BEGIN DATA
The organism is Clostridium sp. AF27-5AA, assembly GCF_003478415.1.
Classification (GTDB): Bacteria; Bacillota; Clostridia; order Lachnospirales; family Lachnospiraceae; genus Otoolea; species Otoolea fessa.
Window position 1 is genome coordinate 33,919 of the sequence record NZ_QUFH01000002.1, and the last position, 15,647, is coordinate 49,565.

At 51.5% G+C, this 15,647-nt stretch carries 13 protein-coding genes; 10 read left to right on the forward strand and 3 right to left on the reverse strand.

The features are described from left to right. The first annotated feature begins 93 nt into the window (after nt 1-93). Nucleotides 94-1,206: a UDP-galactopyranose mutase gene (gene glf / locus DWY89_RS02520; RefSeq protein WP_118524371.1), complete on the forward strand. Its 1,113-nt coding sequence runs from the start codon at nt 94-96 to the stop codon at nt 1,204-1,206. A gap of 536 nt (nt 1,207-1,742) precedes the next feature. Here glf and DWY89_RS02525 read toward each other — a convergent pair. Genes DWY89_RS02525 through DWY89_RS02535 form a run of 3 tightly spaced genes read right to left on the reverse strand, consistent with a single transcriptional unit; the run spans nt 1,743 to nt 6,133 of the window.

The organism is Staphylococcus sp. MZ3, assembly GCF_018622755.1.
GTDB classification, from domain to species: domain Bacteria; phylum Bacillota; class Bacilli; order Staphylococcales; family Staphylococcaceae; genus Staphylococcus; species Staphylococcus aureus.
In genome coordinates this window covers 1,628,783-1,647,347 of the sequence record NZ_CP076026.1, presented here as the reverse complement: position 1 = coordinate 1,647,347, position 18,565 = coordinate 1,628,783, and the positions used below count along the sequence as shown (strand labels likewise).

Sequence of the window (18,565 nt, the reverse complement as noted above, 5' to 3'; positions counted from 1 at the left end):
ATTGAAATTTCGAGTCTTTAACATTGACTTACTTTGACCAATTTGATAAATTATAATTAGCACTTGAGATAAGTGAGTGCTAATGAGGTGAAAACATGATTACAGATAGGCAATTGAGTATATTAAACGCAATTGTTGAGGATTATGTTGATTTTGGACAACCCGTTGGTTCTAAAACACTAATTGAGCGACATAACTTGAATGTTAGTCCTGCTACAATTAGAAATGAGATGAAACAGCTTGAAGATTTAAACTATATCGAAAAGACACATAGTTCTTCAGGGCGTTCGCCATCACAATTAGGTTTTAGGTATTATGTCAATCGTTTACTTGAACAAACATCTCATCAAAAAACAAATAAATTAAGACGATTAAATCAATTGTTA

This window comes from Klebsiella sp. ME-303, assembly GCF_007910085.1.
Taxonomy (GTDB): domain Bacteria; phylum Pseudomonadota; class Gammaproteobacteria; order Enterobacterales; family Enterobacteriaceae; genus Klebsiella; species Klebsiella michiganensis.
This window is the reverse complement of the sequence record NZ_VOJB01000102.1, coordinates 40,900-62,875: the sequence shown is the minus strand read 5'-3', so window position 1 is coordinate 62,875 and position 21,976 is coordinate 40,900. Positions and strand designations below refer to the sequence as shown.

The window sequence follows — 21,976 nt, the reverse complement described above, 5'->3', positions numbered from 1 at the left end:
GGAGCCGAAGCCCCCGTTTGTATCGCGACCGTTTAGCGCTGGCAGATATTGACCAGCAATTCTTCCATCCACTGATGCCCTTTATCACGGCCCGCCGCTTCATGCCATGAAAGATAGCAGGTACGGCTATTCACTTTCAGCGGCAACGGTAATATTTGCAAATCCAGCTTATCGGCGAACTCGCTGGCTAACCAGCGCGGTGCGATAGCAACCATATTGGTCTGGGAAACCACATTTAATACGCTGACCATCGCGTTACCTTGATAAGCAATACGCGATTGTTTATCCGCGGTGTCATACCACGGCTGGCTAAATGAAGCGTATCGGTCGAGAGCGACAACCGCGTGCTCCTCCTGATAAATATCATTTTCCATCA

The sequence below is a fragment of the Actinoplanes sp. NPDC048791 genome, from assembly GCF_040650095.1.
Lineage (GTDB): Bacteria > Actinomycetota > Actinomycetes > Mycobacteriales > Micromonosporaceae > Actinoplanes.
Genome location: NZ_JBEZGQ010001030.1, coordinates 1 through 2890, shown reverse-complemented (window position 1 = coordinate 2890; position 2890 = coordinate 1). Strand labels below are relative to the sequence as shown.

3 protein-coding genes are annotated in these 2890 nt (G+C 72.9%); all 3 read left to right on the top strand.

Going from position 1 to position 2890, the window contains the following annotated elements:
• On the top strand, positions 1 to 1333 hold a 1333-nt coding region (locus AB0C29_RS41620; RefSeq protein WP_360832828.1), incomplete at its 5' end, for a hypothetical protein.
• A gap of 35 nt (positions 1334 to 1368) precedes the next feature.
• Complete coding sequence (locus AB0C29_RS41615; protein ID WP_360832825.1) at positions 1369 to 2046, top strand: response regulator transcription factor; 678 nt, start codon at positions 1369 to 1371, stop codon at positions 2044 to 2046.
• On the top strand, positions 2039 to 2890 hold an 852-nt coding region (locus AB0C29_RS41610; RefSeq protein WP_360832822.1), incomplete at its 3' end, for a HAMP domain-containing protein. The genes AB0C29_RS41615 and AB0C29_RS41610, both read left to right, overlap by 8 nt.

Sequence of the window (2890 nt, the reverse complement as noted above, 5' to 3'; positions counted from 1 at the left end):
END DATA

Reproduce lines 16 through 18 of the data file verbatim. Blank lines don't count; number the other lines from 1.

The sequence below is a fragment of the Actinoplanes sp. NPDC048791 genome, from assembly GCF_040650095.1.
Lineage (GTDB): Bacteria > Actinomycetota > Actinomycetes > Mycobacteriales > Micromonosporaceae > Actinoplanes.
Genome location: NZ_JBEZGQ010001030.1, coordinates 1 through 2890, shown reverse-complemented (window position 1 = coordinate 2890; position 2890 = coordinate 1). Strand labels below are relative to the sequence as shown.